7. rwatson
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    rwatson Senior Member


    Sorry, I wasnt clear enough - I was referring to

    While GWTA was saying NO epoxies were safe.
     
  8. snowbirder

    snowbirder Previous Member

    But what about all the chromium in portland cement?

    "Portland cement is caustic so it can cause chemical burns, the powder can cause irritation or with severe exposure lung cancer, and contains some toxic ingredients such as silica and chromium. "



    What is a good material to make highly shape conforming tanks from? One without poison?
     
  9. LP
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    LP Flying Boatman

  10. snowbirder

    snowbirder Previous Member

    Ah, ok. But stil, when you read the fine print on the potable water epoxy, they have minimum tanlk sizes in the hundreds of gallons to be sure the ppm leaching out is low enough.
     
  11. rwatson
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    rwatson Senior Member

    These people may be worth a contact - Epoxy made from Peanuts.
    http://ecopoxy.com/

    No MSD on their site, just a ubiquitous

    "Why Is EcoPoxy Safe?
    EcoPoxy does not contain harsh organic compounds or heavy metals. EcoPoxy is NOW "GREENSEAL" CERTIFIED"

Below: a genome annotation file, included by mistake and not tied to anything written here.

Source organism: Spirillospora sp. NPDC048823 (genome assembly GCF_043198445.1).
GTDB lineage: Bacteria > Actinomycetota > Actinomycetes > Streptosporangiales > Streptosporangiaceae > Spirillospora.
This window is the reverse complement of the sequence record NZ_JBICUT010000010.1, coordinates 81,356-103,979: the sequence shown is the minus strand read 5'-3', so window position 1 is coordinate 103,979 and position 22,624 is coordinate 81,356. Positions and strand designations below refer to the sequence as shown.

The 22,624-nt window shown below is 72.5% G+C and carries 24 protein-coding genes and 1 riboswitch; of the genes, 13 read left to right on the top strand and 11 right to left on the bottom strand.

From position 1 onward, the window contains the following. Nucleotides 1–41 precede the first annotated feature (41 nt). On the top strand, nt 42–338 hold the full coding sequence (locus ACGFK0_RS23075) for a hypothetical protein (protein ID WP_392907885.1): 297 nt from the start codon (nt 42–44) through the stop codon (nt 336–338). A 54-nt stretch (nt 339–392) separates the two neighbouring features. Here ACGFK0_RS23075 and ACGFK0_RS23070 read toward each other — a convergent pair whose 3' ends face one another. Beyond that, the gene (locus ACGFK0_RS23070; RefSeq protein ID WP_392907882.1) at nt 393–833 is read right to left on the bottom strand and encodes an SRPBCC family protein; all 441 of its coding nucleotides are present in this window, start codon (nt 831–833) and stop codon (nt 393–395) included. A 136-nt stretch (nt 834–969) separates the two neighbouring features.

12. rwatson
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    rwatson Senior Member

    I dont know which ones you are referring to , but
    http://www.nuflowtech.com/manufacturing/epoxies/potableepoxy.aspx

    "The potable epoxies are UL certifed safe for drinking water and are most commomly used to coat domestic water systems"

    Small heating systems dont use hundreds of gallons



    These other guys, using Peanuts as a basis for Epoxy, may be worth checking out.

    http://ecopoxy.com/

    No hard data on their website, but an organic basis for the product bodes well - unless you are allergic to Peanuts :-(
     
  13. FAST FRED
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    FAST FRED Senior Member

    There are any number of companies that make custom bladder tanks.

    Weather you want to hold potable water , sewage diesel or lube oil , is your choice.

    On our vessel we chose a PAIR of bladders to fit in the water tank space.

    This allows 200G of water for southern cruising like the Bahamas or 200G of fuel to winter in .

    6 tanks 35G per tank, the choice is endless.

    Custom tanks only require a sketch with numbers and the size and location of fill and vents noted.
     
  14. snowbirder

    snowbirder Previous Member

    This is where I'm going. Once you consider the safety of DIY potable water tanks and all the time involved to make them, dropping bladders in is the way to go.
     

  15. goodwilltoall
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    goodwilltoall Senior Member

    Once in awhile (very rarely now) I buy one gallon plastic jugs of water. If you buy the clear jugs the water usually tastes OK however when buying the foggy white ones the plastic taste in the water is always clearly noticeable but both are approved by the FDA and "tested safe".